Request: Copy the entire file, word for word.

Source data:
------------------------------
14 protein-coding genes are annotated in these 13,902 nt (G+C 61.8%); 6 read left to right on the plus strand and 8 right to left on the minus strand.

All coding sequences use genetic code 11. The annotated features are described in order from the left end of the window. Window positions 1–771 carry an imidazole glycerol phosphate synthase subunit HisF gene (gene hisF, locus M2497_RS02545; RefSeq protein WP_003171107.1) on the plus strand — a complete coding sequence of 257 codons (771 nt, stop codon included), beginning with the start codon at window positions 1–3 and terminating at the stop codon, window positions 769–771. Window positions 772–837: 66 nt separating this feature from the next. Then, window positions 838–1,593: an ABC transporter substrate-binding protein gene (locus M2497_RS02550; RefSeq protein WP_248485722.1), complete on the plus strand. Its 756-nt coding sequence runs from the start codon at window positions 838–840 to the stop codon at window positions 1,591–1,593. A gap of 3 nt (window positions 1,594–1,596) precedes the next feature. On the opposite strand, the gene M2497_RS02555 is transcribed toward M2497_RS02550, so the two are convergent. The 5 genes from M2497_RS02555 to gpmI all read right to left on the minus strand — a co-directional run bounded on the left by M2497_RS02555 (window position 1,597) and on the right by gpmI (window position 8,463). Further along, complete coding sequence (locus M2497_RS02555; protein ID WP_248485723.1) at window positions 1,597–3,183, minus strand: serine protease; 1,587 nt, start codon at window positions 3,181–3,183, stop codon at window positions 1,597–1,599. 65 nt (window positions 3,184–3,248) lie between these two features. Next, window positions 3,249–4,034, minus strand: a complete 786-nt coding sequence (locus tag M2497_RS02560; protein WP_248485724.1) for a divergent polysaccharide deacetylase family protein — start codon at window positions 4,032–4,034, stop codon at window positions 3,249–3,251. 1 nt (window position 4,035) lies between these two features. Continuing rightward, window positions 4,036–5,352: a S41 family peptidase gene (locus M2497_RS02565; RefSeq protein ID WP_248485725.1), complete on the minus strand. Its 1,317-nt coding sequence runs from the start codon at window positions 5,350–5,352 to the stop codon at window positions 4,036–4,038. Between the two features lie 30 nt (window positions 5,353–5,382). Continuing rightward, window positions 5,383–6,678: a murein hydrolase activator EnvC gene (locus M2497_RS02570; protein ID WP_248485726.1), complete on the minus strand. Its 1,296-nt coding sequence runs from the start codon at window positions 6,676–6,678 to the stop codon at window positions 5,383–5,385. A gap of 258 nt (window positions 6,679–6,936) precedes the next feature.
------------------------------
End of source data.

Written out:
14 protein-coding genes are annotated in these 13,902 nt (G+C 61.8%); 6 read left to right on the plus strand and 8 right to left on the minus strand.

All coding sequences use genetic code 11. The annotated features are described in order from the left end of the window. Window positions 1–771 carry an imidazole glycerol phosphate synthase subunit HisF gene (gene hisF, locus M2497_RS02545; RefSeq protein WP_003171107.1) on the plus strand — a complete coding sequence of 257 codons (771 nt, stop codon included), beginning with the start codon at window positions 1–3 and terminating at the stop codon, window positions 769–771. Window positions 772–837: 66 nt separating this feature from the next. Then, window positions 838–1,593: an ABC transporter substrate-binding protein gene (locus M2497_RS02550; RefSeq protein WP_248485722.1), complete on the plus strand. Its 756-nt coding sequence runs from the start codon at window positions 838–840 to the stop codon at window positions 1,591–1,593. A gap of 3 nt (window positions 1,594–1,596) precedes the next feature. On the opposite strand, the gene M2497_RS02555 is transcribed toward M2497_RS02550, so the two are convergent. The 5 genes from M2497_RS02555 to gpmI all read right to left on the minus strand — a co-directional run bounded on the left by M2497_RS02555 (window position 1,597) and on the right by gpmI (window position 8,463). Further along, complete coding sequence (locus M2497_RS02555; protein ID WP_248485723.1) at window positions 1,597–3,183, minus strand: serine protease; 1,587 nt, start codon at window positions 3,181–3,183, stop codon at window positions 1,597–1,599. 65 nt (window positions 3,184–3,248) lie between these two features. Next, window positions 3,249–4,034, minus strand: a complete 786-nt coding sequence (locus tag M2497_RS02560; protein WP_248485724.1) for a divergent polysaccharide deacetylase family protein — start codon at window positions 4,032–4,034, stop codon at window positions 3,249–3,251. 1 nt (window position 4,035) lies between these two features. Continuing rightward, window positions 4,036–5,352: a S41 family peptidase gene (locus M2497_RS02565; RefSeq protein ID WP_248485725.1), complete on the minus strand. Its 1,317-nt coding sequence runs from the start codon at window positions 5,350–5,352 to the stop codon at window positions 4,036–4,038. Between the two features lie 30 nt (window positions 5,353–5,382). Continuing rightward, window positions 5,383–6,678: a murein hydrolase activator EnvC gene (locus M2497_RS02570; protein ID WP_248485726.1), complete on the minus strand. Its 1,296-nt coding sequence runs from the start codon at window positions 6,676–6,678 to the stop codon at window positions 5,383–5,385. A gap of 258 nt (window positions 6,679–6,936) precedes the next feature.